Girl Scouts program more academic than boys’: study
Girl Scouts in the U.S. are tested with intellectually intense activities that require them to explore their world, while their counterparts in the Boy Scouts focus more on rote answers and following orders, according to a new study examining the century-old organizations.
Kathleen Denny, a sociology graduate student at the University of Maryland, College Park, combed through the handbooks for the two programs — the U.S. counterparts to Girl Guides of Canada and Scouts Canada, respectively — to examine the activities and badges aimed at children around nine and 10 years old.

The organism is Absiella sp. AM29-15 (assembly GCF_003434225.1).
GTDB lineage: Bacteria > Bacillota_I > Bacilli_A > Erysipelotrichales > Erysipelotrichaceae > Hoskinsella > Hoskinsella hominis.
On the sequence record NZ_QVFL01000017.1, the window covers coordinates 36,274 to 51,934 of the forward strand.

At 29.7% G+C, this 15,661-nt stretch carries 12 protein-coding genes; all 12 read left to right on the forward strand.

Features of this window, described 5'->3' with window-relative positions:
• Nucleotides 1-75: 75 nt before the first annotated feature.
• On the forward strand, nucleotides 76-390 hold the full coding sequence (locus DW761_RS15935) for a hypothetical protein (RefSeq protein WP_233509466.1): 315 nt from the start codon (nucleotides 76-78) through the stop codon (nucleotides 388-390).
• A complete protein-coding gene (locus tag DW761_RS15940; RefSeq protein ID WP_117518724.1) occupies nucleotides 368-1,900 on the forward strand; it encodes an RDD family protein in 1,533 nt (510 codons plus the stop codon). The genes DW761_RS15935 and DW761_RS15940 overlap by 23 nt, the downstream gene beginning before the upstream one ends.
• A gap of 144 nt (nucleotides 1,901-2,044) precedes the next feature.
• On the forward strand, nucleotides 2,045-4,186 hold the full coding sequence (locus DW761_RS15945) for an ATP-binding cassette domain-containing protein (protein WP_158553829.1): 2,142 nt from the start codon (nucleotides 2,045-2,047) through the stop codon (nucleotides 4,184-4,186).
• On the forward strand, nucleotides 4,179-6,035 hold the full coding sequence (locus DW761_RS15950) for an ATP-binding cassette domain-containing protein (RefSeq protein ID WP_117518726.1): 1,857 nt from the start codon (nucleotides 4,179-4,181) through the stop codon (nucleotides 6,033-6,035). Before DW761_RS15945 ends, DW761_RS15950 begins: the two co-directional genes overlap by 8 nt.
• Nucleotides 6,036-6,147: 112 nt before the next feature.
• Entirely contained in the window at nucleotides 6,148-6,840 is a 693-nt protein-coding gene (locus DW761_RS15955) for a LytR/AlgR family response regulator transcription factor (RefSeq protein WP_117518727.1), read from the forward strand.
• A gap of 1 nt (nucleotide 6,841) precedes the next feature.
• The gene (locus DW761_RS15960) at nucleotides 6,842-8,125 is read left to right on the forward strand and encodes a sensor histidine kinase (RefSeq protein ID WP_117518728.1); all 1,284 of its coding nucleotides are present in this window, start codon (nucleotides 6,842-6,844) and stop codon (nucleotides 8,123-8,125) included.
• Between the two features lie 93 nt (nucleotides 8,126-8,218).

Yet she still found a mix of stereotypical and progressive gender messages.
The boys’ program included more science while Girl Scouts had more artistic activities. And the girls’ handbook mixed brainy activities with suggestions to throw a “colour party,” to see which clothing and accessories look best. Further, girls’ activities often had cutesy names such as “Rocks Rock,” while Boy Scout tasks got more serious labels, such as Geology.
Denny argues the Girl Scouts’ slightly frivolous attitude to science and other badge-earning activities could make girls less likely to take these topics seriously.
But the most striking difference between the two groups is that Girl Scouts are asked to complete challenging research and critical-thinking tasks to earn badges, while the Boy Scouts seemed to emphasize “intellectual passivity,” she said.
“The Girl Scout handbook required a lot of the girls intellectually. It asked them to go out and survey people, get different ideas on a certain topic and synthesize what they find,” said Denny.